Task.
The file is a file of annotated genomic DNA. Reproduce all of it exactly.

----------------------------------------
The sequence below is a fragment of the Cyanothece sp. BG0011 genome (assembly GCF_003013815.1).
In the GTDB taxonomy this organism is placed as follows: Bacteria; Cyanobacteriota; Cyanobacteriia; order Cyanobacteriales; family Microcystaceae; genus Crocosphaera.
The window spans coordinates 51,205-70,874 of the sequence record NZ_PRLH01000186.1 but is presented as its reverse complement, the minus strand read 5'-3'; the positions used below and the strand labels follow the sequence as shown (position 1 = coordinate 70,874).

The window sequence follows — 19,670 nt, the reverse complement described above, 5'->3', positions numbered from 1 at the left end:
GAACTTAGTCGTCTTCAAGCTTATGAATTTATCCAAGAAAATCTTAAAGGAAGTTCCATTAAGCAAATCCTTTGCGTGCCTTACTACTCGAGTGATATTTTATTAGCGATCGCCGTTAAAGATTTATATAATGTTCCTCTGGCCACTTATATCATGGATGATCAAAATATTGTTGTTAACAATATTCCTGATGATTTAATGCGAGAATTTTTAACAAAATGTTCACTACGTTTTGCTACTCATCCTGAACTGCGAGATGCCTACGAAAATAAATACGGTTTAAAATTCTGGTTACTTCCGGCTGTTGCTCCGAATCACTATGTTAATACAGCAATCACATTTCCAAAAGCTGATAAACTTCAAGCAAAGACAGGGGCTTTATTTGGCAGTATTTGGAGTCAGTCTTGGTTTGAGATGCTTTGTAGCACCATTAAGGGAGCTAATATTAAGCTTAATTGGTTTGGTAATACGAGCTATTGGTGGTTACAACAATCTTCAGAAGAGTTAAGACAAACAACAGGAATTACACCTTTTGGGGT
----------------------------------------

The sequence below is a fragment of the Cyanothece sp. BG0011 genome (assembly GCF_003013815.1).
In the GTDB taxonomy this organism is placed as follows: Bacteria; Cyanobacteriota; Cyanobacteriia; order Cyanobacteriales; family Microcystaceae; genus Crocosphaera.
The window spans coordinates 51,205-70,874 of the sequence record NZ_PRLH01000186.1 but is presented as its reverse complement, the minus strand read 5'-3'; the positions used below and the strand labels follow the sequence as shown (position 1 = coordinate 70,874).

The window sequence follows — 19,670 nt, the reverse complement described above, 5'->3', positions numbered from 1 at the left end:
GAACTTAGTCGTCTTCAAGCTTATGAATTTATCCAAGAAAATCTTAAAGGAAGTTCCATTAAGCAAATCCTTTGCGTGCCTTACTACTCGAGTGATATTTTATTAGCGATCGCCGTTAAAGATTTATATAATGTTCCTCTGGCCACTTATATCATGGATGATCAAAATATTGTTGTTAACAATATTCCTGATGATTTAATGCGAGAATTTTTAACAAAATGTTCACTACGTTTTGCTACTCATCCTGAACTGCGAGATGCCTACGAAAATAAATACGGTTTAAAATTCTGGTTACTTCCGGCTGTTGCTCCGAATCACTATGTTAATACAGCAATCACATTTCCAAAAGCTGATAAACTTCAAGCAAAGACAGGGGCTTTATTTGGCAGTATTTGGAGTCAGTCTTGGTTTGAGATGCTTTGTAGCACCATTAAGGGAGCTAATATTAAGCTTAATTGGTTTGGTAATACGAGCTATTGGTGGTTACAACAATCTTCAGAAGAGTTAAGACAAACAACAGGAATTACACCTTTTGGGGT